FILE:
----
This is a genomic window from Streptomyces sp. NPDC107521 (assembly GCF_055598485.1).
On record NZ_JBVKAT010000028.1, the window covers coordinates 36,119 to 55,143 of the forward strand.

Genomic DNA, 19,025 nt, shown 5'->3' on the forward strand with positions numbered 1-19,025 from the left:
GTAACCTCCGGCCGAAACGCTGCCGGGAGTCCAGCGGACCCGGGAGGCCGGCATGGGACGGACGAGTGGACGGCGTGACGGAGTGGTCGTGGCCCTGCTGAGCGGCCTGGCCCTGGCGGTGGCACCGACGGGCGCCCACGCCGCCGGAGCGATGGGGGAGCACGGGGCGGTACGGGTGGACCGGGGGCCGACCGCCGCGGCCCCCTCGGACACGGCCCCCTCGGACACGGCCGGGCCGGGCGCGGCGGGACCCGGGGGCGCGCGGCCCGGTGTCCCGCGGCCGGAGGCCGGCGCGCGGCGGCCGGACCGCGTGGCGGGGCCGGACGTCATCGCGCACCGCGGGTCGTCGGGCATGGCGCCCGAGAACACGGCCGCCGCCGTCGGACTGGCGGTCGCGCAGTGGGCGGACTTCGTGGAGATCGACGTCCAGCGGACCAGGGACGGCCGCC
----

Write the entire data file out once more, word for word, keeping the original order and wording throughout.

This is a genomic window from Streptomyces sp. NPDC107521 (assembly GCF_055598485.1).
On record NZ_JBVKAT010000028.1, the window covers coordinates 36,119 to 55,143 of the forward strand.

Genomic DNA, 19,025 nt, shown 5'->3' on the forward strand with positions numbered 1-19,025 from the left:
GTAACCTCCGGCCGAAACGCTGCCGGGAGTCCAGCGGACCCGGGAGGCCGGCATGGGACGGACGAGTGGACGGCGTGACGGAGTGGTCGTGGCCCTGCTGAGCGGCCTGGCCCTGGCGGTGGCACCGACGGGCGCCCACGCCGCCGGAGCGATGGGGGAGCACGGGGCGGTACGGGTGGACCGGGGGCCGACCGCCGCGGCCCCCTCGGACACGGCCCCCTCGGACACGGCCGGGCCGGGCGCGGCGGGACCCGGGGGCGCGCGGCCCGGTGTCCCGCGGCCGGAGGCCGGCGCGCGGCGGCCGGACCGCGTGGCGGGGCCGGACGTCATCGCGCACCGCGGGTCGTCGGGCATGGCGCCCGAGAACACGGCCGCCGCCGTCGGACTGGCGGTCGCGCAGTGGGCGGACTTCGTGGAGATCGACGTCCAGCGGACCAGGGACGGCCGCC